Skin Cancer Screening Bend OR

What is a skin cancer screening?

A skin cancer screening helps you to find cancer at an early stage before you experience any symptoms. When abnormal tissues or cancer is found early, the chance of successfully getting it treated is at its highest.  It is always better to have a skin cancer screening before any of the symptoms appear because cancer may have begun to spread once the symptoms are apparent. Fortunately, a skin cancer screening can help you catch it early while it is still curable.  Especially in patients who are diagnosed with melanomas, it is very important for them to receive early detection and treatment since this type of skin cancer can be fatal.

When is it recommended to get cancer screening?

For patients with a personal history of melanoma or carcinomas, specialists recommend a lifelong dermatologic surveillance.  But for those that are not at risk, doctors say that it should be made a habit to examine the skin at least 3 times a month for any irregularities with moles or spots.

Doctors identified the following as those that are at risk of skin cancer and should come in for regular skin cancer screening:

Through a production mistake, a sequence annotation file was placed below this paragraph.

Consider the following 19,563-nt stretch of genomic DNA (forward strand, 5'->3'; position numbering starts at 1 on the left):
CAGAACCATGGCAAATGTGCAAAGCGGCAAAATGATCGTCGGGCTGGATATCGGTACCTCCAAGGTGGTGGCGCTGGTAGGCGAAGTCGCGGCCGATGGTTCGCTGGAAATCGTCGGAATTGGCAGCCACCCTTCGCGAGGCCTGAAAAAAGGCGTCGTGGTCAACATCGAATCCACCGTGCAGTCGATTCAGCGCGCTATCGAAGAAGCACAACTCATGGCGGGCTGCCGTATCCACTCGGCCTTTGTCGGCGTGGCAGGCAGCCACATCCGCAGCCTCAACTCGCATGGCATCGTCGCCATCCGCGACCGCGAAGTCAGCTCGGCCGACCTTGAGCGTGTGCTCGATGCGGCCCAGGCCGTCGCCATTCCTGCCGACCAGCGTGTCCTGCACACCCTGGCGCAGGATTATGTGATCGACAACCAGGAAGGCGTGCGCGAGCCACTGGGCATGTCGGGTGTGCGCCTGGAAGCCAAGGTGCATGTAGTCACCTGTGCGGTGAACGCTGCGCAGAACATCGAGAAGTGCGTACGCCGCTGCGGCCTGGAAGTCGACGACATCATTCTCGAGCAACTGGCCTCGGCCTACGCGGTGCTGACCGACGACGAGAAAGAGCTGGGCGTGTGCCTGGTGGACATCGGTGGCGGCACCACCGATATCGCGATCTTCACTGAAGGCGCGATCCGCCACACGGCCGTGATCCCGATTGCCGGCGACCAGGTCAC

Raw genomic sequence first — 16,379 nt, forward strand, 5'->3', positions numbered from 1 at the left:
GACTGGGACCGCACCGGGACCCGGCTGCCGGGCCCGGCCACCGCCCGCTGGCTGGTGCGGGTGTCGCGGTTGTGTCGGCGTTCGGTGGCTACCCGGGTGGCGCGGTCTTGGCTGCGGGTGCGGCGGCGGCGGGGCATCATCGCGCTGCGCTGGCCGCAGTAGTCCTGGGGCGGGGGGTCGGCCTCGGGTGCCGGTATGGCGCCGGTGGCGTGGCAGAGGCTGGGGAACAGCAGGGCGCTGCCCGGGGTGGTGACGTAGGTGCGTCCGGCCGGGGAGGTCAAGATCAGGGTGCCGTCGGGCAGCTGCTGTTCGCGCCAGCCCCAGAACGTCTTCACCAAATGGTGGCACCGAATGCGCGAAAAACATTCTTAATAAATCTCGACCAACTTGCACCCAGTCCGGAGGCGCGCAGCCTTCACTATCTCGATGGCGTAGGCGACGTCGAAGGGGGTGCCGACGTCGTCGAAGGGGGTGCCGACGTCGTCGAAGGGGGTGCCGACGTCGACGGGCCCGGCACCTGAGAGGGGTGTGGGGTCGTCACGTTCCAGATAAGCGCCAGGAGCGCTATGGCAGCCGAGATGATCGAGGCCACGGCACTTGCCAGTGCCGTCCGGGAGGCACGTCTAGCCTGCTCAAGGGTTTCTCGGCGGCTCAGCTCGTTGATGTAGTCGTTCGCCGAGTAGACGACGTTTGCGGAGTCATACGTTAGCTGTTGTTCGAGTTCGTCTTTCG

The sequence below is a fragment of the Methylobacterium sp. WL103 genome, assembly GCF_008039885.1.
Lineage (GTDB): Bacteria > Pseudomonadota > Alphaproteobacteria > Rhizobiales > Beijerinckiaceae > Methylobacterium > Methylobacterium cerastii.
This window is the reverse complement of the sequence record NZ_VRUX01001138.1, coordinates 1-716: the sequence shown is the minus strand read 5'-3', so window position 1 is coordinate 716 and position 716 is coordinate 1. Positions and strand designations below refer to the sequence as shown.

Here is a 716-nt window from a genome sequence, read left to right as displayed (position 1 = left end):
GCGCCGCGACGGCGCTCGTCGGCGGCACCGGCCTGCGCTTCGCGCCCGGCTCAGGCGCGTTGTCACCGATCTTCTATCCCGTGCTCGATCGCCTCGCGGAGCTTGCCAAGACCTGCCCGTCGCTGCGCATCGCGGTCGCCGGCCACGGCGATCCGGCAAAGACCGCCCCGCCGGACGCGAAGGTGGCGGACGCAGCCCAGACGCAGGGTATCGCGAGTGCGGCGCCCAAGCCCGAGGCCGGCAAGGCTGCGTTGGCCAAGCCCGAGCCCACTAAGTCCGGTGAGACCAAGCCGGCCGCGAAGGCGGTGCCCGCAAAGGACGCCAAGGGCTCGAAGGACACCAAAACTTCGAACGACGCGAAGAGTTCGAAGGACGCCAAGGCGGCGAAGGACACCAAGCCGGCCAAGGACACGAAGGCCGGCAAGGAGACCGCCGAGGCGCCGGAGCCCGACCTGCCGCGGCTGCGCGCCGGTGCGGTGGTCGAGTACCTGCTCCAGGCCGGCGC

• Persons with a family history of melanoma or carcinoma from 2 or more blood relatives
  • Patients with multiple atypical moles present
  • Patients with numerous actinic keratosis

Specialists also suggest that you have a skin cancer screening  if you notice any of the following:

  • A spot, mole, or freckle that has changes in shape, size or color
  • If you have a spot or a mole that becomes itchy, painful, becomes crusty or bleeds
  • Appearance of a new spot which looks different from the ones around it
  • If you have a sore that doesn’t heal

You can seek the help of your general practitioner who knows your full medical history.  If you want a second opinion you can consult with a specialist such as a dermatologist, surgeon or plastic surgeon.

What is a skin cancer screening procedure like?

There is very little preparation needed when undergoing skin cancer screening.  Your practitioner will first ask a set of questions to determine your predisposition to getting melanomas.  The procedure itself will last about 15 minutes on the average.  Your doctor will scan your skin for any unusual moles or lesions and you may feel free to point to your doctor any spots or moles that concern you.  Your doctor will then use a scope to take digital images of your moles.  Your doctor will discuss with you the results and will then map out a treatment plan should you need one.